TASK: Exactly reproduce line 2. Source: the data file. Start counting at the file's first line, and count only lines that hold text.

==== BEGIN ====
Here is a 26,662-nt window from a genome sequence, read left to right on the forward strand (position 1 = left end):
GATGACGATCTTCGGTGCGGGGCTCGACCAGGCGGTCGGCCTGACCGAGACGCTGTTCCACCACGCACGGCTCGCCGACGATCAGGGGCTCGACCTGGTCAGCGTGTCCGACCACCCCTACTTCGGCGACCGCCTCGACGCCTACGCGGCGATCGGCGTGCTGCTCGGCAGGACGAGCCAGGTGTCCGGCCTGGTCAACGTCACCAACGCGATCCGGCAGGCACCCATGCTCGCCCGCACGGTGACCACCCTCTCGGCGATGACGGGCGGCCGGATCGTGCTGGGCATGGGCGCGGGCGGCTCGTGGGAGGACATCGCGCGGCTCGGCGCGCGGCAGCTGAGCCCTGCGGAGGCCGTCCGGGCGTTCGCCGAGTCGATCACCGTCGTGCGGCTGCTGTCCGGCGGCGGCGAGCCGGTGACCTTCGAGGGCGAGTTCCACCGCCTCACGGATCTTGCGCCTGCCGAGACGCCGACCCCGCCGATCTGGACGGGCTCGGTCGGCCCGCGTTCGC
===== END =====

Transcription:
GATGACGATCTTCGGTGCGGGGCTCGACCAGGCGGTCGGCCTGACCGAGACGCTGTTCCACCACGCACGGCTCGCCGACGATCAGGGGCTCGACCTGGTCAGCGTGTCCGACCACCCCTACTTCGGCGACCGCCTCGACGCCTACGCGGCGATCGGCGTGCTGCTCGGCAGGACGAGCCAGGTGTCCGGCCTGGTCAACGTCACCAACGCGATCCGGCAGGCACCCATGCTCGCCCGCACGGTGACCACCCTCTCGGCGATGACGGGCGGCCGGATCGTGCTGGGCATGGGCGCGGGCGGCTCGTGGGAGGACATCGCGCGGCTCGGCGCGCGGCAGCTGAGCCCTGCGGAGGCCGTCCGGGCGTTCGCCGAGTCGATCACCGTCGTGCGGCTGCTGTCCGGCGGCGGCGAGCCGGTGACCTTCGAGGGCGAGTTCCACCGCCTCACGGATCTTGCGCCTGCCGAGACGCCGACCCCGCCGATCTGGACGGGCTCGGTCGGCCCGCGTTCGC